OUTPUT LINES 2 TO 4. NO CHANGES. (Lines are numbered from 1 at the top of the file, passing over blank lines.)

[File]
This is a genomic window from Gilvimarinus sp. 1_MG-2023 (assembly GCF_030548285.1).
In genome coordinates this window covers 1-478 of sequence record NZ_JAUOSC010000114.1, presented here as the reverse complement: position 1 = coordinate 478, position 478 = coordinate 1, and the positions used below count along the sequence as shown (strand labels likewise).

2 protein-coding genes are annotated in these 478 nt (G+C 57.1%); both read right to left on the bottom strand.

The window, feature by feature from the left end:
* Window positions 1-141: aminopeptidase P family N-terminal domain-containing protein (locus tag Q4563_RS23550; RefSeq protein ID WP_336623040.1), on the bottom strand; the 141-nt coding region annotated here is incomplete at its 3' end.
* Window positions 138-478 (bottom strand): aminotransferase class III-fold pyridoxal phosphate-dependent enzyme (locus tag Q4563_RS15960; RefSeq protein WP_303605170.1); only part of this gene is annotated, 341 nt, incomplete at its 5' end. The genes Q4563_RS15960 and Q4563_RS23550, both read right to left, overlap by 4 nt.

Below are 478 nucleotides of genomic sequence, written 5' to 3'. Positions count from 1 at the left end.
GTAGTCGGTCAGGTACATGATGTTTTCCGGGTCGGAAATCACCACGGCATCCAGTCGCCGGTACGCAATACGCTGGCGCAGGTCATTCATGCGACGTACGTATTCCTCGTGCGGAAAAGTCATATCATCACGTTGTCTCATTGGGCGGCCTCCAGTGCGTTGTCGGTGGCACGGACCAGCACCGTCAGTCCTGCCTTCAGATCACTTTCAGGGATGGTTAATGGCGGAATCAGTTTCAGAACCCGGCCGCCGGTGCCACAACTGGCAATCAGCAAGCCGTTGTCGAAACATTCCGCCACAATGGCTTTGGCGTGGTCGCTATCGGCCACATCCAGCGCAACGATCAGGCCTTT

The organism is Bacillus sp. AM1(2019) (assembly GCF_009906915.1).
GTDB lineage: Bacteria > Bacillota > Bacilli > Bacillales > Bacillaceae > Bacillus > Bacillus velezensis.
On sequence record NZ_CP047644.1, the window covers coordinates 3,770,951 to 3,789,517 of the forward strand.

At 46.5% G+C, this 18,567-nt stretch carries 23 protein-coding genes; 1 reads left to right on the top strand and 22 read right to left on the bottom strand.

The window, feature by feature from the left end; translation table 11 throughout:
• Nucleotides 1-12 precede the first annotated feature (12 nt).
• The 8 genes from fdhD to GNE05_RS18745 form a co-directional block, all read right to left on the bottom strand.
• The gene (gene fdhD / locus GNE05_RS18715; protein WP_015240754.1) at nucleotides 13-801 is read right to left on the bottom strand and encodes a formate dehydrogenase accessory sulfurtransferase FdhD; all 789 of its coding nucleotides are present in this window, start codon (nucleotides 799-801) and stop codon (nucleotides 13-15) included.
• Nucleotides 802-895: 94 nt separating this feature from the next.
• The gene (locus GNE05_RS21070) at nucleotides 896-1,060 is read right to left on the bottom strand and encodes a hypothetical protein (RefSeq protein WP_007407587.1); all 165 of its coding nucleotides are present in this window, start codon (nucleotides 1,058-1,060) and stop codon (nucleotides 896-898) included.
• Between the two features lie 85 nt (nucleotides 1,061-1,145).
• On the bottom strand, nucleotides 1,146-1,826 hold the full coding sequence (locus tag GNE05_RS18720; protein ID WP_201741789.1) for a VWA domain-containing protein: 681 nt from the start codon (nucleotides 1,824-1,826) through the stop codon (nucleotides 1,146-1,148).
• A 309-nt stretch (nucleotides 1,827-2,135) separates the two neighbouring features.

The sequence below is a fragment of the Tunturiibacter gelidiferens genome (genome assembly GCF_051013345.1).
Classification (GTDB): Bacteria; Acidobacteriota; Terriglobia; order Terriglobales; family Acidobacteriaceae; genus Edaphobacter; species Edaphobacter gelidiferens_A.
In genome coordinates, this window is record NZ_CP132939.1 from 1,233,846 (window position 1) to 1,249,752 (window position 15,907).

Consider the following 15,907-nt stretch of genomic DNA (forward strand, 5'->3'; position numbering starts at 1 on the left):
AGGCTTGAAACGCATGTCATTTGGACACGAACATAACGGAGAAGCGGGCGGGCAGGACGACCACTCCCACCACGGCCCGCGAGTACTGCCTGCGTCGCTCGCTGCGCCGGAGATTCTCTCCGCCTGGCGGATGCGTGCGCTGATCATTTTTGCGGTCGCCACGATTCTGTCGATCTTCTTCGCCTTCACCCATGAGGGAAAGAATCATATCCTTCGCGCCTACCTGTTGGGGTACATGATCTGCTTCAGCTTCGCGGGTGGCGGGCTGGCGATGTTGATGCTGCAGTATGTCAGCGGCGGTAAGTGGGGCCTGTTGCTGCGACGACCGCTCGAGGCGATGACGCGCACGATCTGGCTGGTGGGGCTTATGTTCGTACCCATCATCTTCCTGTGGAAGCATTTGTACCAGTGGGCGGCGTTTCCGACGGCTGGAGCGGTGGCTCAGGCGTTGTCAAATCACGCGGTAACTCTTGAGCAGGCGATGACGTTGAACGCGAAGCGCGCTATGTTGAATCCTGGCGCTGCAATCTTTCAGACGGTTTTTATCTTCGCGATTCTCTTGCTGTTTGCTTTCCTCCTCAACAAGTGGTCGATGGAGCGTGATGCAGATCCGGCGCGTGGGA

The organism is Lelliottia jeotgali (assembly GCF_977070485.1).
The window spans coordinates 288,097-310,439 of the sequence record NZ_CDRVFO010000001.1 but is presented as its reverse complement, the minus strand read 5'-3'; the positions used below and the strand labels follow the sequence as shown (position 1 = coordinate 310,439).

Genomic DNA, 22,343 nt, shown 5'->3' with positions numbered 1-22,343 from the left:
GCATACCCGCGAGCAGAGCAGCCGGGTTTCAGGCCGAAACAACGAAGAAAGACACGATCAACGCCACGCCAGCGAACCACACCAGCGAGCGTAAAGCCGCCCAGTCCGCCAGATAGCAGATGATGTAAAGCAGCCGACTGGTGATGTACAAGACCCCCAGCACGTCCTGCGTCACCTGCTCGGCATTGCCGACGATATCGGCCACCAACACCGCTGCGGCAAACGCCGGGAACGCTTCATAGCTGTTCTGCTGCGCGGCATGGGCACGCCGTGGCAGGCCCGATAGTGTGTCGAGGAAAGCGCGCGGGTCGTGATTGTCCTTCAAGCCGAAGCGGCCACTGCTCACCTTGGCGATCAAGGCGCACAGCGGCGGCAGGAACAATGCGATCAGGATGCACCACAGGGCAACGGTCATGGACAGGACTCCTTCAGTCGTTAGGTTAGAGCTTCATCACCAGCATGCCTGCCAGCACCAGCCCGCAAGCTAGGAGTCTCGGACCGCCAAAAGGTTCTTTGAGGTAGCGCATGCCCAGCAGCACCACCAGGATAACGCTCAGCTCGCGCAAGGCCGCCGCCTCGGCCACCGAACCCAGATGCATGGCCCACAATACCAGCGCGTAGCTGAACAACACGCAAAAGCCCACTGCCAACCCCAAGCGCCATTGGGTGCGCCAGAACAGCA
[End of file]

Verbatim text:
In genome coordinates this window covers 1-478 of sequence record NZ_JAUOSC010000114.1, presented here as the reverse complement: position 1 = coordinate 478, position 478 = coordinate 1, and the positions used below count along the sequence as shown (strand labels likewise).

2 protein-coding genes are annotated in these 478 nt (G+C 57.1%); both read right to left on the bottom strand.

The window, feature by feature from the left end: